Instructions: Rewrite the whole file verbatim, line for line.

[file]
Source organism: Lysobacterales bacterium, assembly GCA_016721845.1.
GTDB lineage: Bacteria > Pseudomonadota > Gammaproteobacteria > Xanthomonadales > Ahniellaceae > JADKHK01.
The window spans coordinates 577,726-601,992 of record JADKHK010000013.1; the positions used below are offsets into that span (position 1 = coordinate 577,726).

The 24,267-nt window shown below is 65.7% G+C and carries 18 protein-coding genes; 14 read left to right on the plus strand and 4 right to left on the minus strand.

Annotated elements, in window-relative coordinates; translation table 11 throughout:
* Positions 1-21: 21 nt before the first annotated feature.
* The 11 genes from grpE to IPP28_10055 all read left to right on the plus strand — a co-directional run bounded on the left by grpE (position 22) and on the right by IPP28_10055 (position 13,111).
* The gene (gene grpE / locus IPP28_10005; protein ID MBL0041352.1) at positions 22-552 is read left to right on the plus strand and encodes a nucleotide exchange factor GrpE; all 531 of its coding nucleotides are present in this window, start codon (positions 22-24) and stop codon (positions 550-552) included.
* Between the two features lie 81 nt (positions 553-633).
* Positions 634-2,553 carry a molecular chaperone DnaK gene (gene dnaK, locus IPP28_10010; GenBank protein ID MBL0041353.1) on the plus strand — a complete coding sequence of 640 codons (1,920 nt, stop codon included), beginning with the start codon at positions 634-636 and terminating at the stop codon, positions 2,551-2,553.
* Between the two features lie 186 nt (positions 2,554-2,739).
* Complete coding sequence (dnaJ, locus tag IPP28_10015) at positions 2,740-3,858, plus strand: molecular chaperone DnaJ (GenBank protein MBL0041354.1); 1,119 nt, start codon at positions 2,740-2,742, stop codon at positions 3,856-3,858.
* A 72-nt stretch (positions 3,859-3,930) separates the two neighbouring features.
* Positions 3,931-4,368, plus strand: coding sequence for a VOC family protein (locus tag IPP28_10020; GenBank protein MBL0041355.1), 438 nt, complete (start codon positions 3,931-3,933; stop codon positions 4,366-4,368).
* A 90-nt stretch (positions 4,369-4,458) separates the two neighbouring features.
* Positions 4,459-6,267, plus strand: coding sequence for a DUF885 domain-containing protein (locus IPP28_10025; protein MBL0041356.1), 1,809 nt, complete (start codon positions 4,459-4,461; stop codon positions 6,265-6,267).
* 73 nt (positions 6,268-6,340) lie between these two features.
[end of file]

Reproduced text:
Source organism: Lysobacterales bacterium, assembly GCA_016721845.1.
GTDB lineage: Bacteria > Pseudomonadota > Gammaproteobacteria > Xanthomonadales > Ahniellaceae > JADKHK01.
The window spans coordinates 577,726-601,992 of record JADKHK010000013.1; the positions used below are offsets into that span (position 1 = coordinate 577,726).

The 24,267-nt window shown below is 65.7% G+C and carries 18 protein-coding genes; 14 read left to right on the plus strand and 4 right to left on the minus strand.

Annotated elements, in window-relative coordinates; translation table 11 throughout:
* Positions 1-21: 21 nt before the first annotated feature.
* The 11 genes from grpE to IPP28_10055 all read left to right on the plus strand — a co-directional run bounded on the left by grpE (position 22) and on the right by IPP28_10055 (position 13,111).
* The gene (gene grpE / locus IPP28_10005; protein ID MBL0041352.1) at positions 22-552 is read left to right on the plus strand and encodes a nucleotide exchange factor GrpE; all 531 of its coding nucleotides are present in this window, start codon (positions 22-24) and stop codon (positions 550-552) included.
* Between the two features lie 81 nt (positions 553-633).
* Positions 634-2,553 carry a molecular chaperone DnaK gene (gene dnaK, locus IPP28_10010; GenBank protein ID MBL0041353.1) on the plus strand — a complete coding sequence of 640 codons (1,920 nt, stop codon included), beginning with the start codon at positions 634-636 and terminating at the stop codon, positions 2,551-2,553.
* Between the two features lie 186 nt (positions 2,554-2,739).
* Complete coding sequence (dnaJ, locus tag IPP28_10015) at positions 2,740-3,858, plus strand: molecular chaperone DnaJ (GenBank protein MBL0041354.1); 1,119 nt, start codon at positions 2,740-2,742, stop codon at positions 3,856-3,858.
* A 72-nt stretch (positions 3,859-3,930) separates the two neighbouring features.
* Positions 3,931-4,368, plus strand: coding sequence for a VOC family protein (locus tag IPP28_10020; GenBank protein MBL0041355.1), 438 nt, complete (start codon positions 3,931-3,933; stop codon positions 4,366-4,368).
* A 90-nt stretch (positions 4,369-4,458) separates the two neighbouring features.
* Positions 4,459-6,267, plus strand: coding sequence for a DUF885 domain-containing protein (locus IPP28_10025; protein MBL0041356.1), 1,809 nt, complete (start codon positions 4,459-4,461; stop codon positions 6,265-6,267).
* 73 nt (positions 6,268-6,340) lie between these two features.